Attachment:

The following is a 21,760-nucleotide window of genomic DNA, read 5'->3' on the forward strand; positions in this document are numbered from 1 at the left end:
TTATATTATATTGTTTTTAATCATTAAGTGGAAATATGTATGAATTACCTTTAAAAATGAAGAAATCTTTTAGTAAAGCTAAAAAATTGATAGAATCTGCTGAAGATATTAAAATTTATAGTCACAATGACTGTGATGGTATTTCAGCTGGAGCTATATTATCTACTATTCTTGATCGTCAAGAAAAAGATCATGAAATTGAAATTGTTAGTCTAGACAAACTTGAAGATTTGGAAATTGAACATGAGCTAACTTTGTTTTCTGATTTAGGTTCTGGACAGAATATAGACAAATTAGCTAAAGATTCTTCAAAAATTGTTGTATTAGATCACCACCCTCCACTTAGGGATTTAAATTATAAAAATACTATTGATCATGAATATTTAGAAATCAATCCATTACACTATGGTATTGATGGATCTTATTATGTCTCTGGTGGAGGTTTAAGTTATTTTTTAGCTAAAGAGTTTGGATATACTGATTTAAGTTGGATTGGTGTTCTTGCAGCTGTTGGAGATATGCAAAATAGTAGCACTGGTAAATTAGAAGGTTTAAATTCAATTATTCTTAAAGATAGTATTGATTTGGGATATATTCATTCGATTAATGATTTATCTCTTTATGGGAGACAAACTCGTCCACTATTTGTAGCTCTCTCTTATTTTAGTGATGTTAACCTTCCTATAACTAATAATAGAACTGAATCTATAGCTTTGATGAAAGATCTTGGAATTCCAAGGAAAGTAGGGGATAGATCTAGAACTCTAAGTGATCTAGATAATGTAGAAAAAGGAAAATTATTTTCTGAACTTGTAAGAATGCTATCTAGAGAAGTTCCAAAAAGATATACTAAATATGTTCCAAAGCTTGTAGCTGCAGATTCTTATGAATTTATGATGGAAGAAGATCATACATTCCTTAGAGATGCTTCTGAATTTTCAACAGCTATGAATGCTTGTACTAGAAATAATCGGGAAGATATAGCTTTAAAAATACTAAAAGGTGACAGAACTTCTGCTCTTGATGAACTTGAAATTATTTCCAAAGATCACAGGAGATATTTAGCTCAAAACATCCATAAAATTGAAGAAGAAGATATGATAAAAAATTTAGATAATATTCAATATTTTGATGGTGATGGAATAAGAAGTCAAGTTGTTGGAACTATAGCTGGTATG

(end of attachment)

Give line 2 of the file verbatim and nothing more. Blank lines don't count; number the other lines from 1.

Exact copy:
TTATATTATATTGTTTTTAATCATTAAGTGGAAATATGTATGAATTACCTTTAAAAATGAAGAAATCTTTTAGTAAAGCTAAAAAATTGATAGAATCTGCTGAAGATATTAAAATTTATAGTCACAATGACTGTGATGGTATTTCAGCTGGAGCTATATTATCTACTATTCTTGATCGTCAAGAAAAAGATCATGAAATTGAAATTGTTAGTCTAGACAAACTTGAAGATTTGGAAATTGAACATGAGCTAACTTTGTTTTCTGATTTAGGTTCTGGACAGAATATAGACAAATTAGCTAAAGATTCTTCAAAAATTGTTGTATTAGATCACCACCCTCCACTTAGGGATTTAAATTATAAAAATACTATTGATCATGAATATTTAGAAATCAATCCATTACACTATGGTATTGATGGATCTTATTATGTCTCTGGTGGAGGTTTAAGTTATTTTTTAGCTAAAGAGTTTGGATATACTGATTTAAGTTGGATTGGTGTTCTTGCAGCTGTTGGAGATATGCAAAATAGTAGCACTGGTAAATTAGAAGGTTTAAATTCAATTATTCTTAAAGATAGTATTGATTTGGGATATATTCATTCGATTAATGATTTATCTCTTTATGGGAGACAAACTCGTCCACTATTTGTAGCTCTCTCTTATTTTAGTGATGTTAACCTTCCTATAACTAATAATAGAACTGAATCTATAGCTTTGATGAAAGATCTTGGAATTCCAAGGAAAGTAGGGGATAGATCTAGAACTCTAAGTGATCTAGATAATGTAGAAAAAGGAAAATTATTTTCTGAACTTGTAAGAATGCTATCTAGAGAAGTTCCAAAAAGATATACTAAATATGTTCCAAAGCTTGTAGCTGCAGATTCTTATGAATTTATGATGGAAGAAGATCATACATTCCTTAGAGATGCTTCTGAATTTTCAACAGCTATGAATGCTTGTACTAGAAATAATCGGGAAGATATAGCTTTAAAAATACTAAAAGGTGACAGAACTTCTGCTCTTGATGAACTTGAAATTATTTCCAAAGATCACAGGAGATATTTAGCTCAAAACATCCATAAAATTGAAGAAGAAGATATGATAAAAAATTTAGATAATATTCAATATTTTGATGGTGATGGAATAAGAAGTCAAGTTGTTGGAACTATAGCTGGTATG